In Practice What Is A Stable Growth Rate

Determining when your firm will be in stable growth is difficult to do without first defining what we mean by a stable growth rate. There are two insights to keep in mind when estimating a "stable" growth rate. First, since the growth rate in the firm's cashflows is expected to last forever, the firm's other measures of performance (including revenues, earnings and reinvestment) can be expected to grow at the same rate. Consider the long-term consequences of a firm whose earnings grow 6% a year forever, while its dividends grow at 8%. Over time, the dividends will exceed earnings. Similarly, if a firm's earnings grow at a faster rate than its dividends in the long term, the payout ratio will converge towards zero, which is also not a steady state. The second issue relates to what growth rate is reasonable as a 'stable' growth rate. Again, the assumption that this growth rate will last forever establishes rigorous constraints on "reasonableness". A firm cannot in the long term grow at a rate significantly greater than the growth rate in the economy in which it operates. Thus, a firm that grows at 8% forever in an economy growing at 4% will eventually become larger than the economy. In practical terms, the stable growth rate cannot be larger than the nominal (real) growth rate in the economy in which the firm operates, if the valuation is done in nominal (real) terms.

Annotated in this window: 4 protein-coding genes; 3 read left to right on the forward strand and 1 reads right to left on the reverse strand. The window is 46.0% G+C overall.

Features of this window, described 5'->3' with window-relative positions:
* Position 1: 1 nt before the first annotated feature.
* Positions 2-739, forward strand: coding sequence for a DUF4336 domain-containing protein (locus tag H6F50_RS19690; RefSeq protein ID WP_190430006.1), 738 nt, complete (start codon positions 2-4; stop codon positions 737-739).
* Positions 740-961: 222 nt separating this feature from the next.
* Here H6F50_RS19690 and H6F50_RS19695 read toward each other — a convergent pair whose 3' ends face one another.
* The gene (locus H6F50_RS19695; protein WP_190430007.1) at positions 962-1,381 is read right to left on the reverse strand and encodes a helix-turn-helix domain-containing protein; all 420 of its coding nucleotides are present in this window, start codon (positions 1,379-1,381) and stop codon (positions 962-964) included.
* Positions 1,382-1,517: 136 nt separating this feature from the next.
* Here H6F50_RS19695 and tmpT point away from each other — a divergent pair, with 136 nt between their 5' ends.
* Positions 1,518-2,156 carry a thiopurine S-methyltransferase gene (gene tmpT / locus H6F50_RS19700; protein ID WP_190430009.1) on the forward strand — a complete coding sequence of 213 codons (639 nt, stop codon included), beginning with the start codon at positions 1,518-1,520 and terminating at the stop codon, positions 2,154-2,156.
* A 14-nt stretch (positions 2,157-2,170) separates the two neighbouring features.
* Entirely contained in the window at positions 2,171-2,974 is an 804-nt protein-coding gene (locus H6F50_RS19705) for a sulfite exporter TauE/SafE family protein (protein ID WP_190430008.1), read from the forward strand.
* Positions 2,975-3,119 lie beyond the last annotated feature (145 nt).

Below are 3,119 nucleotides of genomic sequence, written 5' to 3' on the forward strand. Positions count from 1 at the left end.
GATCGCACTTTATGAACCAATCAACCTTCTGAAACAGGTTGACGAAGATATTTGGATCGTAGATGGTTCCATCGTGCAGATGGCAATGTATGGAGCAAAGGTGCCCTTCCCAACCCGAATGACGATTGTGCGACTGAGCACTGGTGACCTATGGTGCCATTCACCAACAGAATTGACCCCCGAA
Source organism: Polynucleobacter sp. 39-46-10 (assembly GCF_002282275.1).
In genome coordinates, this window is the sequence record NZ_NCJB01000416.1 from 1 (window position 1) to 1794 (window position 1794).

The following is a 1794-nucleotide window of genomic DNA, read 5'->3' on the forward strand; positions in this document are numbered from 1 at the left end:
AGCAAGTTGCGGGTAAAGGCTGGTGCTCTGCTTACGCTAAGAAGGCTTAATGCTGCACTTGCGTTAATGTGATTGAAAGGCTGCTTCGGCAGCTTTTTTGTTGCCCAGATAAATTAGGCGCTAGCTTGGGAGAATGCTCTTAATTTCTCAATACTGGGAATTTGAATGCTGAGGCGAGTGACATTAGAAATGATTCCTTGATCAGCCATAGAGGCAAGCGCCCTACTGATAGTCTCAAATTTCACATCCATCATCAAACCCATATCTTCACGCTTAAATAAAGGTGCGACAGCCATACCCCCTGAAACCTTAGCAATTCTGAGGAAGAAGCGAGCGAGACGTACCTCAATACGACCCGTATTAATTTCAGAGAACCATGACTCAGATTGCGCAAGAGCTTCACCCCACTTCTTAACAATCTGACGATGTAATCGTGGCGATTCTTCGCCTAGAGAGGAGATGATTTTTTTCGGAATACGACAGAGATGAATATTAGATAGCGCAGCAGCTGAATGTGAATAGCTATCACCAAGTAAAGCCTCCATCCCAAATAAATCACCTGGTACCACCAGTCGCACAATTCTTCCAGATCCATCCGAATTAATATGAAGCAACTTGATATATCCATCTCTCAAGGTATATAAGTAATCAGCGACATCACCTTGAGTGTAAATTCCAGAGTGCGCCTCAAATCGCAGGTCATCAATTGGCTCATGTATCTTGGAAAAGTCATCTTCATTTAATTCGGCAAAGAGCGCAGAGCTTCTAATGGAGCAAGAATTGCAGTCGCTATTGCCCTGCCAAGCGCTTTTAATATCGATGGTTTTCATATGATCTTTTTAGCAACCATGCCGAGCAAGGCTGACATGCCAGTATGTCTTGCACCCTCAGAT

Can a stable growth rate be much lower than the growth rate in the economy? There are no logical or mathematical limits on the downside. Firms that have stable growth rates much lower than the growth rate in the economy will become smaller in proportion to the economy over time. Since there is no economic basis for arguing that this cannot happen, there is no reason to prevent analysts from using a stable growth rate much lower than the nominal growth rate in the economy. In fact, the stable growth rate can be a negative number. Using a negative stable growth rate will ensure that your firm peaks in your last year of high growth and becomes smaller each year after that.

There is one rule of thumb that works well in setting a cap on the stable growth rate. The stable growth rate should generally not exceed the riskfree rate used in a valuation. Why should the two be related? The riskfree rate can be decomposed into an expected inflation rate and an expected real interest rate. If we assume that the real growth rate of an economy will be equal to the real interest rate in the long term, the riskfree rate becomes a proxy for the nominal growth rate in the economy.

Lessons From The Intelligent Investor

Lessons From The Intelligent Investor

If you're like a lot of people watching the recession unfold, you have likely started to look at your finances under a microscope. Perhaps you have started saving the annual savings rate by people has started to recover a bit.

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